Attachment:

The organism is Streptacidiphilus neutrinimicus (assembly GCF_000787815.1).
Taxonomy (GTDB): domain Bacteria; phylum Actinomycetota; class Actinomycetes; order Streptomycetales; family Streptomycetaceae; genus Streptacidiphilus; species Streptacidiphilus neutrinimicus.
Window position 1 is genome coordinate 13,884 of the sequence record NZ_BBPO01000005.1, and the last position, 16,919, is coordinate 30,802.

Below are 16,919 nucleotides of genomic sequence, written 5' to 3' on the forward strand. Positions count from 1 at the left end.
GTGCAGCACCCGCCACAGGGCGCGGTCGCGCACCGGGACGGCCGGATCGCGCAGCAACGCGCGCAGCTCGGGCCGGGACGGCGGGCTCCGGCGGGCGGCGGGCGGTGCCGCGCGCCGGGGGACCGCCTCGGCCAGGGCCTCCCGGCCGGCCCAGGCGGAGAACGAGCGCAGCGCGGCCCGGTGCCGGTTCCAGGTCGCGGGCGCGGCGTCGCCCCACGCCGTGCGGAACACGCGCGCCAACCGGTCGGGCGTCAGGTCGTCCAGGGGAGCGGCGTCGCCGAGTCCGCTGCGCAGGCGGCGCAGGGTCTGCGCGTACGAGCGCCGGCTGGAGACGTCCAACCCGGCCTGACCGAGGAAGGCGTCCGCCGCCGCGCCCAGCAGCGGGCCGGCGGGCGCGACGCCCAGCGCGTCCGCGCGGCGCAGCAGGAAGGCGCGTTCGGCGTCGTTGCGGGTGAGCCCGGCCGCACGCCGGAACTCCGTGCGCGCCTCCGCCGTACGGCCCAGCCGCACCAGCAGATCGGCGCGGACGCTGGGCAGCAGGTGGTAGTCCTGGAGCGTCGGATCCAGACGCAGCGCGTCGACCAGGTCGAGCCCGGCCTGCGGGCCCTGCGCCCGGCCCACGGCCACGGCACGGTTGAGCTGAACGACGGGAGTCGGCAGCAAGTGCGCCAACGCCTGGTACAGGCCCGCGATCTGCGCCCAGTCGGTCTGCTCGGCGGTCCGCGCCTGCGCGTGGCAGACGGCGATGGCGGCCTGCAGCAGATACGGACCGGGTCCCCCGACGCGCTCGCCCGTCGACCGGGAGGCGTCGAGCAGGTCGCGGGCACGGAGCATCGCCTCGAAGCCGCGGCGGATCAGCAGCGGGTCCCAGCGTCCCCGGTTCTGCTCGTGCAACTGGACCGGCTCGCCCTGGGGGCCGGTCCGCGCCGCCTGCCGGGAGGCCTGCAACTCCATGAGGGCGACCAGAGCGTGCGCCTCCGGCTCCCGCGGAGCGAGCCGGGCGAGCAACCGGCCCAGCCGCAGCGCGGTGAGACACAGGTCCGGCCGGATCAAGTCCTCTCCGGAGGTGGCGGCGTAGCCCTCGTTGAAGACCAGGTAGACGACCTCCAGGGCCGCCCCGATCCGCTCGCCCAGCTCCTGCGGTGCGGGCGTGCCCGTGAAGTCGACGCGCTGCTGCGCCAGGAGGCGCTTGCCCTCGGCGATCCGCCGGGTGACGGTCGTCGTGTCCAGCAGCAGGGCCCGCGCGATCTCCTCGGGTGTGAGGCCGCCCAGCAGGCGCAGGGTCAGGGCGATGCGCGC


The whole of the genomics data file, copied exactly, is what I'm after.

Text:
The organism is Streptacidiphilus neutrinimicus (assembly GCF_000787815.1).
Taxonomy (GTDB): domain Bacteria; phylum Actinomycetota; class Actinomycetes; order Streptomycetales; family Streptomycetaceae; genus Streptacidiphilus; species Streptacidiphilus neutrinimicus.
Window position 1 is genome coordinate 13,884 of the sequence record NZ_BBPO01000005.1, and the last position, 16,919, is coordinate 30,802.

Below are 16,919 nucleotides of genomic sequence, written 5' to 3' on the forward strand. Positions count from 1 at the left end.
GTGCAGCACCCGCCACAGGGCGCGGTCGCGCACCGGGACGGCCGGATCGCGCAGCAACGCGCGCAGCTCGGGCCGGGACGGCGGGCTCCGGCGGGCGGCGGGCGGTGCCGCGCGCCGGGGGACCGCCTCGGCCAGGGCCTCCCGGCCGGCCCAGGCGGAGAACGAGCGCAGCGCGGCCCGGTGCCGGTTCCAGGTCGCGGGCGCGGCGTCGCCCCACGCCGTGCGGAACACGCGCGCCAACCGGTCGGGCGTCAGGTCGTCCAGGGGAGCGGCGTCGCCGAGTCCGCTGCGCAGGCGGCGCAGGGTCTGCGCGTACGAGCGCCGGCTGGAGACGTCCAACCCGGCCTGACCGAGGAAGGCGTCCGCCGCCGCGCCCAGCAGCGGGCCGGCGGGCGCGACGCCCAGCGCGTCCGCGCGGCGCAGCAGGAAGGCGCGTTCGGCGTCGTTGCGGGTGAGCCCGGCCGCACGCCGGAACTCCGTGCGCGCCTCCGCCGTACGGCCCAGCCGCACCAGCAGATCGGCGCGGACGCTGGGCAGCAGGTGGTAGTCCTGGAGCGTCGGATCCAGACGCAGCGCGTCGACCAGGTCGAGCCCGGCCTGCGGGCCCTGCGCCCGGCCCACGGCCACGGCACGGTTGAGCTGAACGACGGGAGTCGGCAGCAAGTGCGCCAACGCCTGGTACAGGCCCGCGATCTGCGCCCAGTCGGTCTGCTCGGCGGTCCGCGCCTGCGCGTGGCAGACGGCGATGGCGGCCTGCAGCAGATACGGACCGGGTCCCCCGACGCGCTCGCCCGTCGACCGGGAGGCGTCGAGCAGGTCGCGGGCACGGAGCATCGCCTCGAAGCCGCGGCGGATCAGCAGCGGGTCCCAGCGTCCCCGGTTCTGCTCGTGCAACTGGACCGGCTCGCCCTGGGGGCCGGTCCGCGCCGCCTGCCGGGAGGCCTGCAACTCCATGAGGGCGACCAGAGCGTGCGCCTCCGGCTCCCGCGGAGCGAGCCGGGCGAGCAACCGGCCCAGCCGCAGCGCGGTGAGACACAGGTCCGGCCGGATCAAGTCCTCTCCGGAGGTGGCGGCGTAGCCCTCGTTGAAGACCAGGTAGACGACCTCCAGGGCCGCCCCGATCCGCTCGCCCAGCTCCTGCGGTGCGGGCGTGCCCGTGAAGTCGACGCGCTGCTGCGCCAGGAGGCGCTTGCCCTCGGCGATCCGCCGGGTGACGGTCGTCGTGTCCAGCAGCAGGGCCCGCGCGATCTCCTCGGGTGTGAGGCCGCCCAGCAGGCGCAGGGTCAGGGCGATGCGCGC